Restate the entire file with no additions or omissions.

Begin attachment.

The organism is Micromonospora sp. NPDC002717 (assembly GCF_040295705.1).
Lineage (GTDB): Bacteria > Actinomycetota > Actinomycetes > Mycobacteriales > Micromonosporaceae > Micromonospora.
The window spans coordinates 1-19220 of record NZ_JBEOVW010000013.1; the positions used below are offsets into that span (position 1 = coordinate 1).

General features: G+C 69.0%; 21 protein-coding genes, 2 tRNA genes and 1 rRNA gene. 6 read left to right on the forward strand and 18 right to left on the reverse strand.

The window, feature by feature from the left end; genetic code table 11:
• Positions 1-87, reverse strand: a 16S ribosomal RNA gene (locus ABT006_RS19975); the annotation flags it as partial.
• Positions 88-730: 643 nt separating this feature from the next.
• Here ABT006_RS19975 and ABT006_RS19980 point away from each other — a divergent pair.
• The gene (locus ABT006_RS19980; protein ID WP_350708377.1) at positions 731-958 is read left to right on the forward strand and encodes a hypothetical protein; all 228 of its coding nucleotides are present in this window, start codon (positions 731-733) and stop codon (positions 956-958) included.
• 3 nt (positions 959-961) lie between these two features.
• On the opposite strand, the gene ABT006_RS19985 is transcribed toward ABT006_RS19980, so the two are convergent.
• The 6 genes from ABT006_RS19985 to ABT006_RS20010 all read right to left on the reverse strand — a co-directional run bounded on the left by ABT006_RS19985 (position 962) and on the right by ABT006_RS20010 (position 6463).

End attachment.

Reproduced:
The organism is Micromonospora sp. NPDC002717 (assembly GCF_040295705.1).
Lineage (GTDB): Bacteria > Actinomycetota > Actinomycetes > Mycobacteriales > Micromonosporaceae > Micromonospora.
The window spans coordinates 1-19220 of record NZ_JBEOVW010000013.1; the positions used below are offsets into that span (position 1 = coordinate 1).

General features: G+C 69.0%; 21 protein-coding genes, 2 tRNA genes and 1 rRNA gene. 6 read left to right on the forward strand and 18 right to left on the reverse strand.

The window, feature by feature from the left end; genetic code table 11:
• Positions 1-87, reverse strand: a 16S ribosomal RNA gene (locus ABT006_RS19975); the annotation flags it as partial.
• Positions 88-730: 643 nt separating this feature from the next.
• Here ABT006_RS19975 and ABT006_RS19980 point away from each other — a divergent pair.
• The gene (locus ABT006_RS19980; protein ID WP_350708377.1) at positions 731-958 is read left to right on the forward strand and encodes a hypothetical protein; all 228 of its coding nucleotides are present in this window, start codon (positions 731-733) and stop codon (positions 956-958) included.
• 3 nt (positions 959-961) lie between these two features.
• On the opposite strand, the gene ABT006_RS19985 is transcribed toward ABT006_RS19980, so the two are convergent.
• The 6 genes from ABT006_RS19985 to ABT006_RS20010 all read right to left on the reverse strand — a co-directional run bounded on the left by ABT006_RS19985 (position 962) and on the right by ABT006_RS20010 (position 6463).